Texas’ bare-minimum medical THC program, 2015’s Compassionate Use Act, appears set to get a little more robust this spring after the Texas Senate followed the Texas House in approving a new list of conditions eligible for the program.
When Gov. Greg Abbott signed the Compassionate Use Act four years ago, the law allowed those suffering from a single condition, intractable epilepsy, access to cannabidiol oil containing 0.5% THC. It took several years, but a state-licensed business called Compassionate Cultivation opened the state’s first dispensary near Austin in 2018.
House Bill 3703, the proposal the Senate approved Wednesday, wouldn’t expand the types of products eligible to be sold under the law — inhalers, edibles, oils and gel caps — or their potency, but it would make the population eligible for THC treatment in Texas quite a bit larger.
Under the version of HB 3703 passed Wednesday, doctors could prescribe THC to patients diagnosed with Parkinson’s disease, ALS, autism, multiple sclerosis, spasticity or terminal cancer. The original House version of the bill covered only multiple sclerosis, the types of epilepsy not covered by the 2015 law and spasticity.
Despite the expansion passing unanimously, New Braunfels Republican Sen. Donna Campbell, the bill’s sponsor in the Senate, took heat from both sides Wednesday, with advocates for marijuana-law reform arguing the changes didn’t go far enough and some Republicans worrying that allowing more patients access to THC-based medicines could lead down a dark path to the full-blown legalization of recreational marijuana.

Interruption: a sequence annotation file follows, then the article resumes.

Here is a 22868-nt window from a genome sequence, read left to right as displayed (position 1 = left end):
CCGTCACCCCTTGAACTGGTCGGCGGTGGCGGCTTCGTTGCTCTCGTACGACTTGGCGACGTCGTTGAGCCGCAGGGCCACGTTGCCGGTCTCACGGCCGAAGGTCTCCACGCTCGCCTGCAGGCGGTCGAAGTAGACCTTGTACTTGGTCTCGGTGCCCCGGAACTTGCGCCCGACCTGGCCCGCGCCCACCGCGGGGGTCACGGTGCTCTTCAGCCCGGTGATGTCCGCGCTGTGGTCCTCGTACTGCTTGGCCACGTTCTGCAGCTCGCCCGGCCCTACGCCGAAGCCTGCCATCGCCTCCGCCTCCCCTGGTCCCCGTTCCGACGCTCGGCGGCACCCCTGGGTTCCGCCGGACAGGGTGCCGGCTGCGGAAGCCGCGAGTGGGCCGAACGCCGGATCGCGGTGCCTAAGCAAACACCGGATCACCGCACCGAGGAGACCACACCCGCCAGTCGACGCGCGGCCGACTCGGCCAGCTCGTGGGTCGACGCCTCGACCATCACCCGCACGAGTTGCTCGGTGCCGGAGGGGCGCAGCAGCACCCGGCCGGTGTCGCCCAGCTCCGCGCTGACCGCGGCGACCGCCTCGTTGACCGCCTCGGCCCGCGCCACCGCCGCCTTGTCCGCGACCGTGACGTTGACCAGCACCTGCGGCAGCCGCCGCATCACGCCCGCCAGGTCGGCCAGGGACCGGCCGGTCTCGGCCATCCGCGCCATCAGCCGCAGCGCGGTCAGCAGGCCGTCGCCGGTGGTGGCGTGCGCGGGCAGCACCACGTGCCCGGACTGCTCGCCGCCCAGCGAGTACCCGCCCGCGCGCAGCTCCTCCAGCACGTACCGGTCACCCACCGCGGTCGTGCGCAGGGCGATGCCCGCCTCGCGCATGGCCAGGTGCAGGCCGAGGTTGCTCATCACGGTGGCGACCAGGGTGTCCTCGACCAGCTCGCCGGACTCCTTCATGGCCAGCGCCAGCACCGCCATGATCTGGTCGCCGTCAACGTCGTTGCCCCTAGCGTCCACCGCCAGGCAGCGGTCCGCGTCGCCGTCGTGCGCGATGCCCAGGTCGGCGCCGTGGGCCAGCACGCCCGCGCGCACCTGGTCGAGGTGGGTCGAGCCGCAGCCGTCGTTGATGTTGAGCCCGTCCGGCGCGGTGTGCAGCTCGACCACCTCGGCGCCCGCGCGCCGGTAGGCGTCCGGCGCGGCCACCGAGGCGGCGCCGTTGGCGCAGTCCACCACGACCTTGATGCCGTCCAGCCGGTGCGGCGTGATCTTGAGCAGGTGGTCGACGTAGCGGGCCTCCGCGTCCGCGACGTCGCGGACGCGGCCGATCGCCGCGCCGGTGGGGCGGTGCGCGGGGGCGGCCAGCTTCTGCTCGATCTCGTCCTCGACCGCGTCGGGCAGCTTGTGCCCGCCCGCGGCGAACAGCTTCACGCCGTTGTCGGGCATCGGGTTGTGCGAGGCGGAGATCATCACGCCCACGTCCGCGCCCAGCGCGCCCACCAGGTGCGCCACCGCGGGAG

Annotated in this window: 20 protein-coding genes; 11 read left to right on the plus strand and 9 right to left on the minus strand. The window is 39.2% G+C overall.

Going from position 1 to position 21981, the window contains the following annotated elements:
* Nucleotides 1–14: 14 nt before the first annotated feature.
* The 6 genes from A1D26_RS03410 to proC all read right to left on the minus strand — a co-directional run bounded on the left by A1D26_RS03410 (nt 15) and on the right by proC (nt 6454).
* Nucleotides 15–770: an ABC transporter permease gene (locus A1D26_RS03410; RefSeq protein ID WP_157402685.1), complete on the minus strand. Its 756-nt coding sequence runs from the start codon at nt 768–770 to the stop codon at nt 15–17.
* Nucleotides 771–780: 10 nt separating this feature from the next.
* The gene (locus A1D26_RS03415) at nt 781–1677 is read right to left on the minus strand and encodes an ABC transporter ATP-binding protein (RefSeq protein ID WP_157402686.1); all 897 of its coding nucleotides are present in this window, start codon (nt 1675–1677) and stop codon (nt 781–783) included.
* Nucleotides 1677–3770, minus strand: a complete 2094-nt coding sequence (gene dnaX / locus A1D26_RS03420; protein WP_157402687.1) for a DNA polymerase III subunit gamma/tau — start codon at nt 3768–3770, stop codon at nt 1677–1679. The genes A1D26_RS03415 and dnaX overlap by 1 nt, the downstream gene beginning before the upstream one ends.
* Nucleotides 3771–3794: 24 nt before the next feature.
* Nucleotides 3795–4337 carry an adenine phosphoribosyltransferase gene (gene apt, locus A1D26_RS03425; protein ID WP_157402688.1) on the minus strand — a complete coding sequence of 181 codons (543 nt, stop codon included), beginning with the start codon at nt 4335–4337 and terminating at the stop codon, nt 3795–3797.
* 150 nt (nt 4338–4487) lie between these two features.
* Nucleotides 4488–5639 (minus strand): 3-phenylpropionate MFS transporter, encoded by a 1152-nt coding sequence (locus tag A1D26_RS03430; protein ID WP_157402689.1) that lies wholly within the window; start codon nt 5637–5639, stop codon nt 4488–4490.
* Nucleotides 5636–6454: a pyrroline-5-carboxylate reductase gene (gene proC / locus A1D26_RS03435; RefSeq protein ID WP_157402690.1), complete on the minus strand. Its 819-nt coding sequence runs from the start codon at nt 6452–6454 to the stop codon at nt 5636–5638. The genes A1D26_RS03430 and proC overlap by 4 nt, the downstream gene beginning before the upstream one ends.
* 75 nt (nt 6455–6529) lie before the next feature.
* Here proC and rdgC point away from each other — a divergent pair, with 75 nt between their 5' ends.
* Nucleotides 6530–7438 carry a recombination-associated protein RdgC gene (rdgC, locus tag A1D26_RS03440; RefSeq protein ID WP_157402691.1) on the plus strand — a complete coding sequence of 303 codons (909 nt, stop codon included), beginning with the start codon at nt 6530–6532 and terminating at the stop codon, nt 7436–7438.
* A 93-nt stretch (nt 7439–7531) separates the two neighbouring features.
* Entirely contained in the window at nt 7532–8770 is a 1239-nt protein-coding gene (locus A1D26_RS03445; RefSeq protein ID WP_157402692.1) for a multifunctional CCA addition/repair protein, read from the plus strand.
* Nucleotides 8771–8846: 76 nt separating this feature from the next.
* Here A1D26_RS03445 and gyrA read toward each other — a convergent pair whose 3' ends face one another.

In addition to not covering all the conditions that could benefit from THC treatment, the bill’s continuing limit on the percentage of THC in products available to patients limits the Compassionate Use Program’s effectiveness for those who are eligible to participate, Texas NORML executive director Jax Finkel said after the vote.
„(The bill) maintains the current .5% THC ratio. That’s concerning, because .5 THC will help some people but it will definitely not help everyone,” Finkel said.
Granbury Republican Sen. Brian Birdwell told Campbell that he didn’t want Texas turning out like states that have legalized recreational marijuana use.
“I come at this with a highly guarded sense of danger of the direction that this might take us to recreational use,” Birdwell said. “I wouldn’t be comfortable going any further than this because of what I’m seeing in Colorado, Washington and Oregon and what’s happening in those states. I am highly guarded.”
Birdwell wasn’t concerned that the bill was a slippery slope, he said. He was concerned it was „a cliff.”
The Senate version of House Bill 3703 will now go back to the House, where the bill’s author, Rep. Stephanie Klick, will decide whether to accept the Senate’s changes. If Klick does — she told Austin’s Spectrum News on Wednesday that she would — the bill will head to Texas Gov. Greg Abbott’s desk for signature.